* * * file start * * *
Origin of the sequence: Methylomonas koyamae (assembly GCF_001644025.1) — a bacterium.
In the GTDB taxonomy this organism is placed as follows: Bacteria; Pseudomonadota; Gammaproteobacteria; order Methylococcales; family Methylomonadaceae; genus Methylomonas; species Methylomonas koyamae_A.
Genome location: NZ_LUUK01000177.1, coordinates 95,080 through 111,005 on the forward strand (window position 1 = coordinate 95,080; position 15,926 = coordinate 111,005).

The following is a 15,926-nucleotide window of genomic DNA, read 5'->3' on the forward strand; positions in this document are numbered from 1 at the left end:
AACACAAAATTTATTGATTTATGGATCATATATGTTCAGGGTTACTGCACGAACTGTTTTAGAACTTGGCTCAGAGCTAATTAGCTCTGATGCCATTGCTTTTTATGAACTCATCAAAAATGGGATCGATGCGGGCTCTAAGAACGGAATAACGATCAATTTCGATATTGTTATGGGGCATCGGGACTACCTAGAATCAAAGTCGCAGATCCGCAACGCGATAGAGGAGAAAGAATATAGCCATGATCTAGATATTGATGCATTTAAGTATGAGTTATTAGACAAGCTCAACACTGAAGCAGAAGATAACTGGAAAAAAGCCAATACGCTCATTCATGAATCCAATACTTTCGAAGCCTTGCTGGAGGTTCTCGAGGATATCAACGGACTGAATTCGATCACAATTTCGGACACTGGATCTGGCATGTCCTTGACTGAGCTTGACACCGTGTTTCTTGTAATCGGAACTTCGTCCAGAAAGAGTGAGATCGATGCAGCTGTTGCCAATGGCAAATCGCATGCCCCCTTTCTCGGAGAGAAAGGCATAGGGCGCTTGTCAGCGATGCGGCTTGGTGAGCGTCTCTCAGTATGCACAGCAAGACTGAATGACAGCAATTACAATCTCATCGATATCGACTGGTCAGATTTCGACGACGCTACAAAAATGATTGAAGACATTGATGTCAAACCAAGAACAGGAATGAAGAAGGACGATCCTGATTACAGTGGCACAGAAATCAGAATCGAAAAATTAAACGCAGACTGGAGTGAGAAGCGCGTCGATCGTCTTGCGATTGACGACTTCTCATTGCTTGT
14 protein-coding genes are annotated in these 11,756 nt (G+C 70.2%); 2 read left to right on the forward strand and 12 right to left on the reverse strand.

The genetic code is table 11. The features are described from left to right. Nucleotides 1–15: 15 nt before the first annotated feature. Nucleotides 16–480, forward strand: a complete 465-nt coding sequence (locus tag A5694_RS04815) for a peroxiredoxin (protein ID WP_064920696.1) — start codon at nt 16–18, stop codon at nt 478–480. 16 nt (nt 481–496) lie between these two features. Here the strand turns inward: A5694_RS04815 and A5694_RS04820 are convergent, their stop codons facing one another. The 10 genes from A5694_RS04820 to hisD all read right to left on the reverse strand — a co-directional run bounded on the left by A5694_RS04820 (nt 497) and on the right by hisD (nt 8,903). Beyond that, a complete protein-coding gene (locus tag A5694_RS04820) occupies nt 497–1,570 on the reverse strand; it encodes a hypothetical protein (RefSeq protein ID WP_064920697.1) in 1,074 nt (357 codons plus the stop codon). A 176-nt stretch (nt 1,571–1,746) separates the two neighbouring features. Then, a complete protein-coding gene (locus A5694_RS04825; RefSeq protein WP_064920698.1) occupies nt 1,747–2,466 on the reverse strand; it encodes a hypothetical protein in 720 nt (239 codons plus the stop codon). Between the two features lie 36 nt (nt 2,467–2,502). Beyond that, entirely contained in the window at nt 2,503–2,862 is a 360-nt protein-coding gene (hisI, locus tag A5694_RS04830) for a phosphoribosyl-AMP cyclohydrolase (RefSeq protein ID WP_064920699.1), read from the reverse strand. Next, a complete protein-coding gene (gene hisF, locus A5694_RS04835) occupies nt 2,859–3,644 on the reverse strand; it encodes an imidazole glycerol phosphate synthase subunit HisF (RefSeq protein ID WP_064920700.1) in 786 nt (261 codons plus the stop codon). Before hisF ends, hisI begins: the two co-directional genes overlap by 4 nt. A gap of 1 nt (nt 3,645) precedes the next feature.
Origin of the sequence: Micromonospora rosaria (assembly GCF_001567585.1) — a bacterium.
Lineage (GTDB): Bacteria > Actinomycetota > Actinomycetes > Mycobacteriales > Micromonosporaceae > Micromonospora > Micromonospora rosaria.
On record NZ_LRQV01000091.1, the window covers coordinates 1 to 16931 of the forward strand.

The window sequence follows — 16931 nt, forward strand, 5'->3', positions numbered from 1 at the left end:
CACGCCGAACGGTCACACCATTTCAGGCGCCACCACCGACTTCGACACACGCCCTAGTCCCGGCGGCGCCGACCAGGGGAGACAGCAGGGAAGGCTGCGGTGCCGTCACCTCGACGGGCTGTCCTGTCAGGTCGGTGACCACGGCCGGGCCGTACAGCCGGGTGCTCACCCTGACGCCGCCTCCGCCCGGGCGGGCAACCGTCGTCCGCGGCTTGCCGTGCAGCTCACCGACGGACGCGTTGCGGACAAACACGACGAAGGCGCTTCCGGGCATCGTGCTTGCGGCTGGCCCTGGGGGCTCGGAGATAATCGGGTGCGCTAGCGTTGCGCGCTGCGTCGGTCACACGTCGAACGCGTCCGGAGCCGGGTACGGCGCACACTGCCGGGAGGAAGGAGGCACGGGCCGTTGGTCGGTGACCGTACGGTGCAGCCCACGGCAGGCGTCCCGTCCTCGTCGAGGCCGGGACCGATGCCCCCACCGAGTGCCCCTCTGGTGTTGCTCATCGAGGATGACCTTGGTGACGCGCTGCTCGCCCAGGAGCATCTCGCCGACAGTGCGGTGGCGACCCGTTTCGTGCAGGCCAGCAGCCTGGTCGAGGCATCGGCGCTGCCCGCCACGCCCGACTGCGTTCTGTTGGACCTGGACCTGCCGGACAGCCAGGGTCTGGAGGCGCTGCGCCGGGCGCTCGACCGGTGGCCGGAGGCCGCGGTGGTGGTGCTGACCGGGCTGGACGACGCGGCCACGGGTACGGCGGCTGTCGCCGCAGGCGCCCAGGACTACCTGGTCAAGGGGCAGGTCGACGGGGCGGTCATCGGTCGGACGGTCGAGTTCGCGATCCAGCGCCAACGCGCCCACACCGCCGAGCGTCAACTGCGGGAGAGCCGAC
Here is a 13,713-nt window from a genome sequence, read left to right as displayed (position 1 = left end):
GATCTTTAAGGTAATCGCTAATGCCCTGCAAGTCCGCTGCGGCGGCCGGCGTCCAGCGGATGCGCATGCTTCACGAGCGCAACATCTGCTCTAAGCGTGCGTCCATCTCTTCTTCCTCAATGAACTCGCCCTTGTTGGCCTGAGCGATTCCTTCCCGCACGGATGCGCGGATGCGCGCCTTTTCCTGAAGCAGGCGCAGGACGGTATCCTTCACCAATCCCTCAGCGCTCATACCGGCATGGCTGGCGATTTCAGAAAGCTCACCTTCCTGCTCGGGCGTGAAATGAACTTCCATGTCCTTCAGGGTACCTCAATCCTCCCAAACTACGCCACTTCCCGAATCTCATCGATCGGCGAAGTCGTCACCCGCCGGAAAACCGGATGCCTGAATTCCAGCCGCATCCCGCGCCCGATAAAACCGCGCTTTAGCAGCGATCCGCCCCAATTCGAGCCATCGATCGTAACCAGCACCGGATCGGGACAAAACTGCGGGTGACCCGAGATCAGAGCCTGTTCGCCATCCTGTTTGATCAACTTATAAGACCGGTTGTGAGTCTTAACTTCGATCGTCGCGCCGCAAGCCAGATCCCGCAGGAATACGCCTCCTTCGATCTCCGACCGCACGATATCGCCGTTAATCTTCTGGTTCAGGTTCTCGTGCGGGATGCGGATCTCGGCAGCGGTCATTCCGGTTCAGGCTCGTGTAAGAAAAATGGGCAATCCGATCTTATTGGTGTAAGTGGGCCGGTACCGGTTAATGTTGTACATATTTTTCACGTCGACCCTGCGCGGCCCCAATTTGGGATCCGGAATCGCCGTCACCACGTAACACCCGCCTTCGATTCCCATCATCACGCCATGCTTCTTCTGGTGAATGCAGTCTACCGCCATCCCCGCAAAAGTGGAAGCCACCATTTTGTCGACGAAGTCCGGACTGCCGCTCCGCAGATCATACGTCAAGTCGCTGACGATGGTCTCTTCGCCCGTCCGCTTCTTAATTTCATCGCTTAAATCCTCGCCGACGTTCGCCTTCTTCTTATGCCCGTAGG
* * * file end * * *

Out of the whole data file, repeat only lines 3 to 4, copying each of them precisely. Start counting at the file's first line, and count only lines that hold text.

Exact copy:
Genome location: NZ_LUUK01000177.1, coordinates 95,080 through 111,005 on the forward strand (window position 1 = coordinate 95,080; position 15,926 = coordinate 111,005).

The following is a 15,926-nucleotide window of genomic DNA, read 5'->3' on the forward strand; positions in this document are numbered from 1 at the left end: